First, sometime in 2016 my niche site was hacked.  I still don’t know for sure what happened, but at some point Google deindexed my site for malware.  What a nightmare that was.  Miraculously I was able to clean it up and get it indexed after several weeks.

Second, I tested a new theme on my site in mid-2017 as part of my restructuring.  That theme did something very odd resulting in thousands of not found URLs in Search Console.  This wreaked havoc with my technical on-site SEO.  Organic traffic plummeted.  It was bizarre.  After trying everything to fix it, I decided to switch back to a previous theme.  Within weeks all problems resolved and organic traffic returned.  Again, I have no idea what happened.

Overall Results

  • Organic search traffic:  Doubled since site restructuring was completed (end of 2017).
  • Pinterest traffic:  A very slight bump; overall pretty disappointing so far given effort put in to improve it.  It’s still a great traffic source, but I’ve not enjoyed a massive spike I had hoped to get.
  • Facebook traffic:  Nada.  Organic Facebook traffic is bad.
  • Ad revenue: More than doubled (I’m back to putting a lot of time into ad optimization now that the site is spruced up nicely).
  • Affiliate revenue: Nearly doubled (I’d say it’s 1.6 times what it was before the site restructuring).
  • Page views per visitor:  More than doubled.

Current Trend:  Traffic grows weekly.  My huge investment in restructuring, new content and improving old content is paying off big time.

In due course, I’ll update income reports to illustrate these timeline of events.  For most of 2017 I focused solely on enhancing the site that I pretty much ignored Fat Stacks (plus I launched another niche site, which is slowly growing).

What’s Next?

At this point it’s rinse and repeat which involves two processes:

  1. Publish loads of new content targeting long tail keywords; and
  2. Continually improving content quality (new and existing).

For example, this past weekend my graphics guy delivered a new set of graphics for an existing post that ranks #1 for some great keywords.  He spent over 50 hours on these graphics.  While the original article was good, these additional graphics (39 of them) will make it even better.

What about social media?

I’m putting a great deal of effort into Pinterest with mixed results.  Pinterest traffic is up, but not growing as fast as I’d like given the effort.  I’ll stay the course, but I’m hoping to hone the process so it’s not so labor intensive as it is now.  Due to less than stellar results, I don’t have much to report on with respect to successful Pinterest strategies.  I hope this changes shortly.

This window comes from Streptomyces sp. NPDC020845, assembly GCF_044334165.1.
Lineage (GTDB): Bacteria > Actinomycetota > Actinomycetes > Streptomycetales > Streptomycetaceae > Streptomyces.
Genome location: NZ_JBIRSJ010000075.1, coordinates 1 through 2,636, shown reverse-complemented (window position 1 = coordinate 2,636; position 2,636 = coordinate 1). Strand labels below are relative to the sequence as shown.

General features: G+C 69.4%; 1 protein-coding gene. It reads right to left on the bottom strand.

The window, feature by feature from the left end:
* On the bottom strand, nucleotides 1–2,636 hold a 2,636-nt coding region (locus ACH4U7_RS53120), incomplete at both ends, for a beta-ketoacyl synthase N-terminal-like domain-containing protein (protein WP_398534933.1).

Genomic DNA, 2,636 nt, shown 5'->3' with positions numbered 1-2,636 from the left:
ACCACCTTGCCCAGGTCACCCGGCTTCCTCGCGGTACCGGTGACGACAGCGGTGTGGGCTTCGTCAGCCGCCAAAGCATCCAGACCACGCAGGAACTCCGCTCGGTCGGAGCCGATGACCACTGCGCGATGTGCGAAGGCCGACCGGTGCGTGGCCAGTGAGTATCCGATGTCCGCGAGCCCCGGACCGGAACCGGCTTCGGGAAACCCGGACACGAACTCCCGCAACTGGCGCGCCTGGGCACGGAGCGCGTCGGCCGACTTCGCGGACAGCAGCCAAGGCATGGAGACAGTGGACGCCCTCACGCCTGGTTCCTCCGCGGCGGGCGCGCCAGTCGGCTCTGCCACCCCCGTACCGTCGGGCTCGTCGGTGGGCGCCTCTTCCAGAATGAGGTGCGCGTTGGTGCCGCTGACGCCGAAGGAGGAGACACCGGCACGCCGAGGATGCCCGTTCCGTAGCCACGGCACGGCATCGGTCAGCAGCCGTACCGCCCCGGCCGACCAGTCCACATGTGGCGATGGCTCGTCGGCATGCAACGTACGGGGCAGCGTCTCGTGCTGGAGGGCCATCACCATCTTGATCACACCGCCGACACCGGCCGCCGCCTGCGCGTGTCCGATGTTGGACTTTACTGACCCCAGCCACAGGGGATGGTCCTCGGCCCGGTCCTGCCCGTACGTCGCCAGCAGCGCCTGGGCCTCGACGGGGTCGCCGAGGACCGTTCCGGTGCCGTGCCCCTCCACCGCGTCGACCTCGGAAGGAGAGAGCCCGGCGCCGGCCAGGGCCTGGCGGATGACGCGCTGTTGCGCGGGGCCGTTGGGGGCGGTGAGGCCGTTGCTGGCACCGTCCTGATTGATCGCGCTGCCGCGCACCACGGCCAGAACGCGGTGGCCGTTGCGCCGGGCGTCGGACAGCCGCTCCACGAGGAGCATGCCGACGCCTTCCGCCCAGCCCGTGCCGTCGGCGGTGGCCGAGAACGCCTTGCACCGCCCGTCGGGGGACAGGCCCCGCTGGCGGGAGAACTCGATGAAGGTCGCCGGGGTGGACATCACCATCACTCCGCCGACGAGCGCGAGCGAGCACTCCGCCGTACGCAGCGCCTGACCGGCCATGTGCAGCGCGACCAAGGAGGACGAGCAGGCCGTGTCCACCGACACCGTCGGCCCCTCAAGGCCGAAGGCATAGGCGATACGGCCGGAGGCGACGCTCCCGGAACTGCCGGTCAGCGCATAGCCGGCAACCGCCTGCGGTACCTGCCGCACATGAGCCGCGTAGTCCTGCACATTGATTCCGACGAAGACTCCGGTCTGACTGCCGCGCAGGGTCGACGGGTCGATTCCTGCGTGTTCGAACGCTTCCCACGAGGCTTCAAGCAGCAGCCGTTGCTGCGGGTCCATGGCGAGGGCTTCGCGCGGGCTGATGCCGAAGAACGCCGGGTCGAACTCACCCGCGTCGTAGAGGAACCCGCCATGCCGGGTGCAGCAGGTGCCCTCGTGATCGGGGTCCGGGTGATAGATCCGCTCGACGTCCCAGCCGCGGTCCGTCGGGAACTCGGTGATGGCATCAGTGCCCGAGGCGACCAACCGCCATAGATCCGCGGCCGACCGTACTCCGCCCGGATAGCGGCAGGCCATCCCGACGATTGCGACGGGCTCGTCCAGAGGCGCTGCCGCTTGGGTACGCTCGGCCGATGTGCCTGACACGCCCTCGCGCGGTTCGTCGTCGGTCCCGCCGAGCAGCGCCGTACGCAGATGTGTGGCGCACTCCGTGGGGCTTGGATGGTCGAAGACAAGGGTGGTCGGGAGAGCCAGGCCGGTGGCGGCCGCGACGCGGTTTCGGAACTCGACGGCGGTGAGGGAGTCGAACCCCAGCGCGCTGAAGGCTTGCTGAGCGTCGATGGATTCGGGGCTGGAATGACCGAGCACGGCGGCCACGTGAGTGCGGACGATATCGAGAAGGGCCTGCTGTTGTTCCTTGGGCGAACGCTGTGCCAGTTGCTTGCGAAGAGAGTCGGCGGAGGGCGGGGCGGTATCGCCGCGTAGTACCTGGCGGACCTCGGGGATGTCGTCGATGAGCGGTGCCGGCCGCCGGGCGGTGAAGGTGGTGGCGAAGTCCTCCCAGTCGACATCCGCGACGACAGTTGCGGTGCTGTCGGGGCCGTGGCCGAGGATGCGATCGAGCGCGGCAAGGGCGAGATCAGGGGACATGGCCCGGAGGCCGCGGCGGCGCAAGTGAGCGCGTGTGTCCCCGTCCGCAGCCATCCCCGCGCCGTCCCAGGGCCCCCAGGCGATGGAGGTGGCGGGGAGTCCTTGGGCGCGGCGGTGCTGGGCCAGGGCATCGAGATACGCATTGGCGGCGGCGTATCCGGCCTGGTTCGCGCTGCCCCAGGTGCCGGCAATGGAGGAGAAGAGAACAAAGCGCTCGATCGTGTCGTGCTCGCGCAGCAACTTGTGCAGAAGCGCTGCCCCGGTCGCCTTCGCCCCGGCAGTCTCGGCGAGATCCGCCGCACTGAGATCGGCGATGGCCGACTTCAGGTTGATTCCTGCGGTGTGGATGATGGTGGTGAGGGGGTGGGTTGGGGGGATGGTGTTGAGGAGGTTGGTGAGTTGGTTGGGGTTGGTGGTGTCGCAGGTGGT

I’m also hoping to put more time into Flipboard.  I think Flipboard has some real promise as a traffic source.  It takes effort, but with over 100 million mobile users, it’s a viable platform for traffic.  Flipboard is very brand and media friendly.

Other than that, I kick a bit of content around on Facebook, Twitter, Tumblr and G+, but am not putting any serious time into it.  I think LinkedIn is great for the business crowd (not that I’m adept at using LinkedIn whatsoever).

Am I using paid traffic?

I do buy a bit of traffic here and there, but not for ad arbitrage purposes.  It’s more for promotion to get fast traffic for promotional purposes.

I buy occasionally from Facebook mostly.  It’s not much, but a bit here and there.

If I get the organic Pinterest process improved, I may promote some pins.

Will I do ad arb again?

Yes, if it works.  I won’t disregard organic search though.  Organic search will remain a focus for now, but if ad arb opportunities arise, I’ll jump all over it.  While running dozens of ad campaigns is as boring as it gets, profits can be fast and substantial (worth the tedious, mind-numbing work).

I suspect at some point ad arb will work again.  It may be with an ad source other than Facebook.  While I’m not actively testing many traffic sources, I pay a bit of attention to paid traffic opportunities.

What about e-commerce?

I’ve resisted e-commerce for years.  It’s a possibility, but not one I’m all that interested in.  It’s a lot of work, but can also pay off huge.  I’m currently not interested in e-commerce arbitrage (buy from Aliexpress and sell with huge mark-up on my site or give away with high shipping fees where shipping fees are the profits).  While there are big profits there, I think it’s harder than it appears.  I don’t need the distraction right now.

I’m mindful of the e-commerce potential, but for now I have a really good thing going – publish lots of awesome long tail content.  It’s a model that I’m good at and enjoy.  What more could I ask for?

Do I miss ad arb?

It’s a moot question given ad arb isn’t really viable these days.  It’s possible, but it’s very difficult.  I prefer focusing on building up organic search and Pinterest traffic.

Short answer: yes and no.

The profits were great and fairly easy, but it takes daily management given lots of money is spent.  In fact, now that I have systems in place for organic growth, I spend less time on my sites now than I did during ad arb days.

Moreover, ad arb sites aren’t really a saleable asset.  Sure, you can sell them, but most site buyers prefer sites with passive traffic – organic search and/or steady Pinterest traffic.

Sites with organic search traffic are much more valuable because of its passive nature.

Ideally, I’d be able to do ad arb and build up organic search traffic.  I did that to some degree back in the day, but most of my time centered on buying traffic.

Who knows, maybe more ad arb opportunities will arise in the future.

In the meantime, I’m very happy with growing organic traffic sites that are earning very well and that require less time to manage.